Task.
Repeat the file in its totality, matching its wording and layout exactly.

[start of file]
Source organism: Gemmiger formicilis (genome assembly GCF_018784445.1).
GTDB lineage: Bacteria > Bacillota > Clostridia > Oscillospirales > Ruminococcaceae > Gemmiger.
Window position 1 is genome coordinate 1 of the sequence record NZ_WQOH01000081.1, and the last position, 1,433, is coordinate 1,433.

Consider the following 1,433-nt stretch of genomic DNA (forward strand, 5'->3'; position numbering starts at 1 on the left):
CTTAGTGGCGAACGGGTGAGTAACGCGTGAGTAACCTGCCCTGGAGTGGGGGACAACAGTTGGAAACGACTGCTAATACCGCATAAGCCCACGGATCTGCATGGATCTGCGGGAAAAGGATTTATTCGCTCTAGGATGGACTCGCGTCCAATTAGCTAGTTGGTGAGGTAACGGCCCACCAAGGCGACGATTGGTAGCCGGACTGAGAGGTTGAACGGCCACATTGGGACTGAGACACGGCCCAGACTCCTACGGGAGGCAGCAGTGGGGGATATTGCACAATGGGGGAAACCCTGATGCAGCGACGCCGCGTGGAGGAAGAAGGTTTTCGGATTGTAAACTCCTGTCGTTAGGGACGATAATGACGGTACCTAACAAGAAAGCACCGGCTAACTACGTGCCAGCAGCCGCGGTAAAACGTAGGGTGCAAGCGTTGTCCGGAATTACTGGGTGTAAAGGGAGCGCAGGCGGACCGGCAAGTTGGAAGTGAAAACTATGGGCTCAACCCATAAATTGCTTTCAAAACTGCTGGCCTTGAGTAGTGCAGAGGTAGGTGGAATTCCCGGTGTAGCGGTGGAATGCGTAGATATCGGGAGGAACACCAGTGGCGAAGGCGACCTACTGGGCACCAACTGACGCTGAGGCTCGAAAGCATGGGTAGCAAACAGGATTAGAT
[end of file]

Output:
Source organism: Gemmiger formicilis (genome assembly GCF_018784445.1).
GTDB lineage: Bacteria > Bacillota > Clostridia > Oscillospirales > Ruminococcaceae > Gemmiger.
Window position 1 is genome coordinate 1 of the sequence record NZ_WQOH01000081.1, and the last position, 1,433, is coordinate 1,433.

Consider the following 1,433-nt stretch of genomic DNA (forward strand, 5'->3'; position numbering starts at 1 on the left):
CTTAGTGGCGAACGGGTGAGTAACGCGTGAGTAACCTGCCCTGGAGTGGGGGACAACAGTTGGAAACGACTGCTAATACCGCATAAGCCCACGGATCTGCATGGATCTGCGGGAAAAGGATTTATTCGCTCTAGGATGGACTCGCGTCCAATTAGCTAGTTGGTGAGGTAACGGCCCACCAAGGCGACGATTGGTAGCCGGACTGAGAGGTTGAACGGCCACATTGGGACTGAGACACGGCCCAGACTCCTACGGGAGGCAGCAGTGGGGGATATTGCACAATGGGGGAAACCCTGATGCAGCGACGCCGCGTGGAGGAAGAAGGTTTTCGGATTGTAAACTCCTGTCGTTAGGGACGATAATGACGGTACCTAACAAGAAAGCACCGGCTAACTACGTGCCAGCAGCCGCGGTAAAACGTAGGGTGCAAGCGTTGTCCGGAATTACTGGGTGTAAAGGGAGCGCAGGCGGACCGGCAAGTTGGAAGTGAAAACTATGGGCTCAACCCATAAATTGCTTTCAAAACTGCTGGCCTTGAGTAGTGCAGAGGTAGGTGGAATTCCCGGTGTAGCGGTGGAATGCGTAGATATCGGGAGGAACACCAGTGGCGAAGGCGACCTACTGGGCACCAACTGACGCTGAGGCTCGAAAGCATGGGTAGCAAACAGGATTAGAT